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9

That sludge is really just a mix of soap, water, skin cells, hair, tooth paste and all the other lovely stuff that goes down your drain. I doubt it is fungus. You can't really prevent it. There are all sorts of chemical and non-chemical mixtures you can try to clean it out, but I think removing the trap and cleaning it out is the best bet. If the trap is ...


7

Put on good rubber gloves, preferably ones that are made for handling hazardous chemicals, and safety goggles. Make a thick paste with a cup of baking soda and cold water and spread it over the area to neutralize the sulfuric acid. Even though it has dried it is still active. Let the paste sit for 10-15 minutes before touching it. You may want to open a ...


5

It sounds like the pipe is partially blocked and water can only get through at a slower speed. The drain at the hot water is the lowest point so that's why it is coming from there. The blockage could be anything, from debris that came in through the pipe in the service closet or a sock that made it out of the washer. Since it's after where the water is ...


4

Since all of your drains are slow, you could have blocked or broken connection to the sewer system. There are companies you can hire that will come in and put a camera down the drain pipe so you can see blockages or breaks. It's been quite awhile since I had it done, so I can't remember exactly what it cost, but it seems like it was $200-$300.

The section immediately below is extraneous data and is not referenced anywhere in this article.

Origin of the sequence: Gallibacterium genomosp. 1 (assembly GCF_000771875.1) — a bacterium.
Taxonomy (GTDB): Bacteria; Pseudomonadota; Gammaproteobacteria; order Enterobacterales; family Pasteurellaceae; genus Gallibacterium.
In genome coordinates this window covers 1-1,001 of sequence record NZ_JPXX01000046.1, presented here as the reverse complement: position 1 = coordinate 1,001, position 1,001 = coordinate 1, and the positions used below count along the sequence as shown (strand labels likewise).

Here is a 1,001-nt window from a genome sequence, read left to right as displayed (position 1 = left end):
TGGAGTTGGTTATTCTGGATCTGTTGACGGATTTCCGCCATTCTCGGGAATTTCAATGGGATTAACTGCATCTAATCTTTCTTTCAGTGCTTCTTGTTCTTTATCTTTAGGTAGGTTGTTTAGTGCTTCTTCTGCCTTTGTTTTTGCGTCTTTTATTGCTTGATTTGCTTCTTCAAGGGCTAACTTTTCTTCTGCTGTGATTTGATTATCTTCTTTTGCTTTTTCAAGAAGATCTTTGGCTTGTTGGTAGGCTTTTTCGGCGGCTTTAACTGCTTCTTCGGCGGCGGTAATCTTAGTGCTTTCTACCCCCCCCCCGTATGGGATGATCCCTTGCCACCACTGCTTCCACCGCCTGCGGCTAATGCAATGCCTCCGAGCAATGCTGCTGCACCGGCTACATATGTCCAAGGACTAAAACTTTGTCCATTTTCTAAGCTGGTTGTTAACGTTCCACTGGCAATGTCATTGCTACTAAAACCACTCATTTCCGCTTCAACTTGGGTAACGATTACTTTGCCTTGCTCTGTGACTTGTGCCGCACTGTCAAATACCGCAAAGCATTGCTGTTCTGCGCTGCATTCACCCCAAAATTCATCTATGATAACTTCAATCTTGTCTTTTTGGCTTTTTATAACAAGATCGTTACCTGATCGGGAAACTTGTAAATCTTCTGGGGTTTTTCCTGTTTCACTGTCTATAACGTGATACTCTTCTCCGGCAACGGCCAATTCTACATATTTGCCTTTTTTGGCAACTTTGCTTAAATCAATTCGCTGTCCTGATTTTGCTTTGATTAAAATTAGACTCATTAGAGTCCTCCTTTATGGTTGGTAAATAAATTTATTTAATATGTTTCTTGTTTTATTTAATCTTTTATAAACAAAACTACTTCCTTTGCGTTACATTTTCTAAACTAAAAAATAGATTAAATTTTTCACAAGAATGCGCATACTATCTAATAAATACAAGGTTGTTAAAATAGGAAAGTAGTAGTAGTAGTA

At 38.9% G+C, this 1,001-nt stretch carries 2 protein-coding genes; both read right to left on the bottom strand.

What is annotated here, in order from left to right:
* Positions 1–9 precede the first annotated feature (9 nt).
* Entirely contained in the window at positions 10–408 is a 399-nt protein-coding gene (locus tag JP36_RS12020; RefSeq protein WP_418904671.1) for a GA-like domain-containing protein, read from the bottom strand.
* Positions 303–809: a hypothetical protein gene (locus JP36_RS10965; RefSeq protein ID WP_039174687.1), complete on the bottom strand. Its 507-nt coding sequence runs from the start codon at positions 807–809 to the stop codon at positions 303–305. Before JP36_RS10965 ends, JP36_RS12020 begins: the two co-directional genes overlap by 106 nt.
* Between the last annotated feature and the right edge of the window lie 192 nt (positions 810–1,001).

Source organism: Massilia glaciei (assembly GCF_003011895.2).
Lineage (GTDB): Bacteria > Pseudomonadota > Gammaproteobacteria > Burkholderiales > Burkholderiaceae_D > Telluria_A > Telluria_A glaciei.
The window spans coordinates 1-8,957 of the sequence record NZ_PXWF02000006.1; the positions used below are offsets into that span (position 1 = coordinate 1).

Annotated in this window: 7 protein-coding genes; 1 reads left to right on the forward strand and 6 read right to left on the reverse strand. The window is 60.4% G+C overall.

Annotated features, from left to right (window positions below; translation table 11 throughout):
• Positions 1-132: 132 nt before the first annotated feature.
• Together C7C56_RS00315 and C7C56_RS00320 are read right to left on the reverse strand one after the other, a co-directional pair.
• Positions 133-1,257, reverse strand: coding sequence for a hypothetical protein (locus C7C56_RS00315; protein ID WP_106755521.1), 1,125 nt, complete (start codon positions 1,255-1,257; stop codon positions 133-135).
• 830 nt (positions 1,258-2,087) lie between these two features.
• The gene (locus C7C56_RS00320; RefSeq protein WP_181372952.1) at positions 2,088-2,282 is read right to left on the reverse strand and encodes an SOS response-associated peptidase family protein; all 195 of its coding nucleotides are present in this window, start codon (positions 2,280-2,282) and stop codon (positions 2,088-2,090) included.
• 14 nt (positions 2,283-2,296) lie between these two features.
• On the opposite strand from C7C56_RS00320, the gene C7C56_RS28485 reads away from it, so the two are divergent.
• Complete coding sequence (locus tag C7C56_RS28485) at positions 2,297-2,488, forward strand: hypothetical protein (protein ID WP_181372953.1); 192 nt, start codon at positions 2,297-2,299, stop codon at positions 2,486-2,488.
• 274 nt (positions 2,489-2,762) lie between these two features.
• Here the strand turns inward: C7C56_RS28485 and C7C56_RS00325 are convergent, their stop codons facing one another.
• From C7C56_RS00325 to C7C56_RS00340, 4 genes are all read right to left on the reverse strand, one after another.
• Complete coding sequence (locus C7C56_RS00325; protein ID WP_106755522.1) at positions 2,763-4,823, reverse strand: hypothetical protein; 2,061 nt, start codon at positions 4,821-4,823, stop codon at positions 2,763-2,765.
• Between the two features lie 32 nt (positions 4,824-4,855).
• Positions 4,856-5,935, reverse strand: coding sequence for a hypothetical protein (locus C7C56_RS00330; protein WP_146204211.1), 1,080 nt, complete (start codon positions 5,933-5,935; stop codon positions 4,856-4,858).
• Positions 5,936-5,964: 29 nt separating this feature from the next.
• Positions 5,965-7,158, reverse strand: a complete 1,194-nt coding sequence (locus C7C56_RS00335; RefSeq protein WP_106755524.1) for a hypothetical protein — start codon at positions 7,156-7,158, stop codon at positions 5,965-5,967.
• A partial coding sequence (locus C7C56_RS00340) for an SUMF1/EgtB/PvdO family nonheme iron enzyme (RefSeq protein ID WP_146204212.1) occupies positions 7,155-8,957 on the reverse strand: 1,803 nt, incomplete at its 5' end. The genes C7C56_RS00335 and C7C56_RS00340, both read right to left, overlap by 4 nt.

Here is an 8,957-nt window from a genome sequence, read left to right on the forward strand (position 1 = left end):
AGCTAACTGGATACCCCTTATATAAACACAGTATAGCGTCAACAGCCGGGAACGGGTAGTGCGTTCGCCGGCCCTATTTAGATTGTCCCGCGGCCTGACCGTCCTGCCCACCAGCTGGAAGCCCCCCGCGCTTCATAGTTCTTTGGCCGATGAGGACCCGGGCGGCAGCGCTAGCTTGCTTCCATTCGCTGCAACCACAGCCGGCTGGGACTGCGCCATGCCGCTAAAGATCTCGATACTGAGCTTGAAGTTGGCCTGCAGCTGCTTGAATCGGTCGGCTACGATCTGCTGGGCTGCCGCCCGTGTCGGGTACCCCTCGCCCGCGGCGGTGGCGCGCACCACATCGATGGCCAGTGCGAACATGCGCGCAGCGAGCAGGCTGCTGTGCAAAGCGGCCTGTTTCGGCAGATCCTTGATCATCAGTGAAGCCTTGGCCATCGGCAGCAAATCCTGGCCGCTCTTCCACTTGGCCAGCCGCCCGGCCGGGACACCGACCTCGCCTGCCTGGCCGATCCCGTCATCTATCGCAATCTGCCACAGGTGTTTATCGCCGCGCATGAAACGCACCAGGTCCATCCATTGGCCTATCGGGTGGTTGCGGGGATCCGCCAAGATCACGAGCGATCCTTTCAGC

4

Try something like Draino or Liquid Plumr - both are alkaline bases, which may dissolve a clog that an acid won't. For the tub especially, you may want to try just taking off the cover (if there is one) and looking to see if there is hair or something blocking it - it is easiest just to remove the stuff you can manually, then put a drain clog remover down. ...


4

My initial thought is that the proper venting is not established is your plumbing system. You need to have "air behind water" to allow everything to drain properly. Essentially it is just a vent pipe that leads to your roof so that pressure does not build up and slow the draining of your sink/tub. Just like how you would punch two holes in the top of a ...


4

Tooth paste and soap (even a little anti-bacterial) are certainly fine. Basically, you just don't want to put any harsh chemicals in there that will kill the bacteria eating away at the waste. I would avoid food and thicker items as they will not break down. I try not to allow hair, coffee grounds as they might not break down. I would definitely avoid ...


4

Admittedly, I haven't done it before but I came across instructions awhile ago (courtesy of eHow and Google). Maybe they'll be helpful. http://www.videojug.com/film/how-to-fix-a-broken-tub-trip-lever http://www.ehow.com/how_3391064_replace-triplever-bathtub-drain.html -M


3

Ordinary Drano and other clog removers are formulated mainly to dissolve hair and soap scum. For "bio-slime", you need something a little different. Look for "buildup remover" or "foaming pipe snake" products in the same area of the store as basic liquid drain openers. Use as directed, and they'll help considerably.


3

To answer the specific question of whether you need a separate vent for this sink: in my state (VA), the allowable distance between a 1 1/2" drain trap (standard size for a kitchen sink) and its vent is 6 feet. If your trap is farther from the vent than that, then you should consider adding a new vent or an air admittance valve. That said, too much ...